GSA Annual Meeting in Denver, Colorado, USA - 2016

Paper No. 192-7
Presentation Time: 10:00 AM


MILLER, Kenneth G.1, MAKAROVA, Maria2, WRIGHT, James D.2, AUBRY, Marie-Pierre2, HARRIS, Ashley D.3, ESMERAY-SENLET, Selen2, SI, Weimin2, BROWNING, James V.2 and PARK, Jill I.2, (1)Institute of Earth, Ocean, and Atmospheric Sciences, Rutgers University, 71 Dudley Road, New Brunswick, NJ 08901; Department of Earth and Planetary Sciences, Rutgers University, 610 Taylor Road, Piscataway, NJ 08854, (2)Department of Earth and Planetary Sciences, Rutgers University, 610 Taylor Road, Piscataway, NJ 08854, (3)Energy Technology Company, Chevron Corporation USA, 1500 Louisiana St., Houston, TX 77002,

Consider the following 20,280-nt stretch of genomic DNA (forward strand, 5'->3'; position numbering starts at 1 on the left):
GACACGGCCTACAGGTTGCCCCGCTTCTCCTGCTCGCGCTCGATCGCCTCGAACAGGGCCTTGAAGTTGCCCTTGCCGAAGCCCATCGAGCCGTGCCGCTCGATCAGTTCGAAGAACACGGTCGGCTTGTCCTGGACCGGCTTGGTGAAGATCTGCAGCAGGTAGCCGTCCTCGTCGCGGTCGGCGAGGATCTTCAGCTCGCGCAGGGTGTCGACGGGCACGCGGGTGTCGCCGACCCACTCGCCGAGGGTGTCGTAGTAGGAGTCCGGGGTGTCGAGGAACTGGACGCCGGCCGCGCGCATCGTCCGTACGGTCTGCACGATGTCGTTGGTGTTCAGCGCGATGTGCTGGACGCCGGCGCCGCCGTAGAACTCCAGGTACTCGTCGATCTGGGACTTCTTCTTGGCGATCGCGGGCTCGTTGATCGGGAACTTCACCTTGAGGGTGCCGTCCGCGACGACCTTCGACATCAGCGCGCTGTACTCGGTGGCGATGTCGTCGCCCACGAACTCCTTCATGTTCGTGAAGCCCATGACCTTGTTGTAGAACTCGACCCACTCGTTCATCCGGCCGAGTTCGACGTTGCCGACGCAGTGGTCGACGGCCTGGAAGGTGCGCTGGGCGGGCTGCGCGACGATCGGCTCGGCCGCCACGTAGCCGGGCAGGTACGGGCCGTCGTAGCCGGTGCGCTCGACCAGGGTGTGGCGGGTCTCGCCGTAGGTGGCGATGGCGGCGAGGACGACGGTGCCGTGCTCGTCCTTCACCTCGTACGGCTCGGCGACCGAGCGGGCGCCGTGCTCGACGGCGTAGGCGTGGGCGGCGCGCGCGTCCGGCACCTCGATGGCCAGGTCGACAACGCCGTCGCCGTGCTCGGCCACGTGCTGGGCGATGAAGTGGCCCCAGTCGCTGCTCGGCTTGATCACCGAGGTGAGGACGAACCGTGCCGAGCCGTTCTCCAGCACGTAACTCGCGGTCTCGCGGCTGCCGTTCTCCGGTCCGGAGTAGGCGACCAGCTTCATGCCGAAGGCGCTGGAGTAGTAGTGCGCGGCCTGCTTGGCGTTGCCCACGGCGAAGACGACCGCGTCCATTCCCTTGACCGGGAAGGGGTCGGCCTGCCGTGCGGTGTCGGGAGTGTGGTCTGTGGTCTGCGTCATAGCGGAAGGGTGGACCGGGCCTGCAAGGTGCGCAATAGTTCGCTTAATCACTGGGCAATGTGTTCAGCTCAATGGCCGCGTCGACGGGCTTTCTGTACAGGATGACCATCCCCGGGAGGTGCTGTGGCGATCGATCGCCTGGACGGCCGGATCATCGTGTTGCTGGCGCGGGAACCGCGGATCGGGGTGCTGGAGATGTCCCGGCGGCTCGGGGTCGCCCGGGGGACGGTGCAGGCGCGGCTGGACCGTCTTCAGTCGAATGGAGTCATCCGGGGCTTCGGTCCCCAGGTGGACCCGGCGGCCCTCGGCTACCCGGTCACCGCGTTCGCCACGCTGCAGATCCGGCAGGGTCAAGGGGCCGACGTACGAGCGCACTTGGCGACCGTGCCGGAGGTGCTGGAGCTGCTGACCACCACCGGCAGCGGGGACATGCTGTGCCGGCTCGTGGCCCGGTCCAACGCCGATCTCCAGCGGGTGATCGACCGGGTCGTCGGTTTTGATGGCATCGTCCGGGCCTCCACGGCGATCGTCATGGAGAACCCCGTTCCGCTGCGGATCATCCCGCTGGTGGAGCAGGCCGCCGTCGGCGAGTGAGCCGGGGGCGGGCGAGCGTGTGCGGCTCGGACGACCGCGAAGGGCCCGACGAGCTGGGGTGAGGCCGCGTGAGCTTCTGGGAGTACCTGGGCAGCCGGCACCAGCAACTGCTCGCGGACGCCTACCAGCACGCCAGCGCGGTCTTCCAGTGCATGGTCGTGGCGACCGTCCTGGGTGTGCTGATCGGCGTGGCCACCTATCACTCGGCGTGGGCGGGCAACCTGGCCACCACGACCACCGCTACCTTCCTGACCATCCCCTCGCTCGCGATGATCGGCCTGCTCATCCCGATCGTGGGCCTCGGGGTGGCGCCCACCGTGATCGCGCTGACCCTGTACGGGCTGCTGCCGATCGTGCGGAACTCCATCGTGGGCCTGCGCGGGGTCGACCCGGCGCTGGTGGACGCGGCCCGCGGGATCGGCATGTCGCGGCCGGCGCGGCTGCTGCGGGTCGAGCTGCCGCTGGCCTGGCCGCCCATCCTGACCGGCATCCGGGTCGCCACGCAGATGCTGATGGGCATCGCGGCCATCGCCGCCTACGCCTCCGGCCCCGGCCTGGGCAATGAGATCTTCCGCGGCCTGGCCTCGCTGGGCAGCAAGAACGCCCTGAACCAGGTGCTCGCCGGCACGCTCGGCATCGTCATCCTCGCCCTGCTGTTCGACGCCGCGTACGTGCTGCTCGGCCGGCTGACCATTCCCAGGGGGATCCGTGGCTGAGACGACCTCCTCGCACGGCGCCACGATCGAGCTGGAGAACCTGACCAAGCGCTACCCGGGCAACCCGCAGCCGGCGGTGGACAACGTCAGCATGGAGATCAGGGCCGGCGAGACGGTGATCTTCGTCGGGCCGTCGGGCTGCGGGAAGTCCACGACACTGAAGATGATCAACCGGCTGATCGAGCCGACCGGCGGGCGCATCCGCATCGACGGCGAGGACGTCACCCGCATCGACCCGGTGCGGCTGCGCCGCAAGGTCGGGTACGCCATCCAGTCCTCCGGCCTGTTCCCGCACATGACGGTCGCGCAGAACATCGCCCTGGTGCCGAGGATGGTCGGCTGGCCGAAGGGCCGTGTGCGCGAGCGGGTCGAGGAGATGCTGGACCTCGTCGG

Drilling onshore New Jersey by ODP Leg 174AX has provided an unparalleled paleoshelf transect from Wilson Lake (40 m Paleocene paleodepth), Ancora (50 m paleodepth), Millville (70 m paleodepth), and Bass River (90 m paleodepth) that allows reconstruction of water column, surface to deep, and along shelf gradients in stable isotope, trace metals, and organic markers for the Paleocene-Eocene thermal maximum (PETM) and the Cretaceous/Paleogene (K/Pg) boundary. The K/Pg boundary in the shelf is associated with a ~2.5‰ δ13C decrease in bulk carbonate, a ~0.8‰ δ13C decrease in organic carbon, and a collapse of the surface to bottom δ13C gradient due to reduced export productivity. Monospecific analyses of Heterohelix globulosa across the boundary show a 0.9‰ decrease, suggesting that the DIC decrease of seawater was ~0.8-0.9‰, and that the bulk carbonate change primarily reflects vital effects associated with the mass extinction in calcareous nannoplankton. A progressively higher amplitude of the δ13C change landward (varying from 3 to 6‰) across the PETM was reported by Wright and Schaller (2013). The difference between bulk carbonate and the thermocline dwelling Subbotina δ13C appears to mirror the abundance of the nannofossil D. araneusD. anartios, and Rhomboaster spp. (RD) assemblage, suggesting that bulk δ13C is overprinted by vital effects. There is an apparent precursor increase in bulk carbonate δ13C that progressively increases landward from Bass River to Wilson Lake, with the largest change at Wilson Lake (2‰). This change is not recorded by Subbotina, though it is in bulk organic δ13C, suggesting that it was not due to a change in DIC, but rather due to a change in sediment input associated with a transition zone from glauconitic sandy silts of the Paleocene Vincentown Formation to kaolinitic clayey silts of the Eocene Marlboro Formation.